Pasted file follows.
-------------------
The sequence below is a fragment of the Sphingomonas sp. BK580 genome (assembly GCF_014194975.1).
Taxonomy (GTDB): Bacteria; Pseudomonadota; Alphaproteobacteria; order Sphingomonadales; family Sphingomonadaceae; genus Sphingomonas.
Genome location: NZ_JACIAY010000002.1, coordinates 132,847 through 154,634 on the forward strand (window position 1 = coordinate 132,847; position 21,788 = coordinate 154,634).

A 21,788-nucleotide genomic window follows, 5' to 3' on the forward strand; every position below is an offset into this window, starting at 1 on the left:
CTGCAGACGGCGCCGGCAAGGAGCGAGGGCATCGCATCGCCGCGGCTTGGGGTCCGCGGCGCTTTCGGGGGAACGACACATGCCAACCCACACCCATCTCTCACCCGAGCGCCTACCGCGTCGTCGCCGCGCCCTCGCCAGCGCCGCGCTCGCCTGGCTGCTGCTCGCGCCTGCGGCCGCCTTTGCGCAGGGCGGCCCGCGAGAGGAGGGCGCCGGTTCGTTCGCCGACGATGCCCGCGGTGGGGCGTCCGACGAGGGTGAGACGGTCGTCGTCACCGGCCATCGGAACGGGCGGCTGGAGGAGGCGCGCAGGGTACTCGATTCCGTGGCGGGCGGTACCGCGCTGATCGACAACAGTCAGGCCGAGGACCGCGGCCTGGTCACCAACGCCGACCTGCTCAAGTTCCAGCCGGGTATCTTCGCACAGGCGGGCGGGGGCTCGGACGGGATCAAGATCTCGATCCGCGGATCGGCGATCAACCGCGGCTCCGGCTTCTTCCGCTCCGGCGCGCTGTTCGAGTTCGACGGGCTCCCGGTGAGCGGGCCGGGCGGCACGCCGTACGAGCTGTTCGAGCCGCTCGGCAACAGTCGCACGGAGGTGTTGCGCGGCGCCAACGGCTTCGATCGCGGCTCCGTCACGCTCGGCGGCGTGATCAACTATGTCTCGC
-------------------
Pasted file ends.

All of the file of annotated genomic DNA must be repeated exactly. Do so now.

The sequence below is a fragment of the Sphingomonas sp. BK580 genome (assembly GCF_014194975.1).
Taxonomy (GTDB): Bacteria; Pseudomonadota; Alphaproteobacteria; order Sphingomonadales; family Sphingomonadaceae; genus Sphingomonas.
Genome location: NZ_JACIAY010000002.1, coordinates 132,847 through 154,634 on the forward strand (window position 1 = coordinate 132,847; position 21,788 = coordinate 154,634).

A 21,788-nucleotide genomic window follows, 5' to 3' on the forward strand; every position below is an offset into this window, starting at 1 on the left:
CTGCAGACGGCGCCGGCAAGGAGCGAGGGCATCGCATCGCCGCGGCTTGGGGTCCGCGGCGCTTTCGGGGGAACGACACATGCCAACCCACACCCATCTCTCACCCGAGCGCCTACCGCGTCGTCGCCGCGCCCTCGCCAGCGCCGCGCTCGCCTGGCTGCTGCTCGCGCCTGCGGCCGCCTTTGCGCAGGGCGGCCCGCGAGAGGAGGGCGCCGGTTCGTTCGCCGACGATGCCCGCGGTGGGGCGTCCGACGAGGGTGAGACGGTCGTCGTCACCGGCCATCGGAACGGGCGGCTGGAGGAGGCGCGCAGGGTACTCGATTCCGTGGCGGGCGGTACCGCGCTGATCGACAACAGTCAGGCCGAGGACCGCGGCCTGGTCACCAACGCCGACCTGCTCAAGTTCCAGCCGGGTATCTTCGCACAGGCGGGCGGGGGCTCGGACGGGATCAAGATCTCGATCCGCGGATCGGCGATCAACCGCGGCTCCGGCTTCTTCCGCTCCGGCGCGCTGTTCGAGTTCGACGGGCTCCCGGTGAGCGGGCCGGGCGGCACGCCGTACGAGCTGTTCGAGCCGCTCGGCAACAGTCGCACGGAGGTGTTGCGCGGCGCCAACGGCTTCGATCGCGGCTCCGTCACGCTCGGCGGCGTGATCAACTATGTCTCGC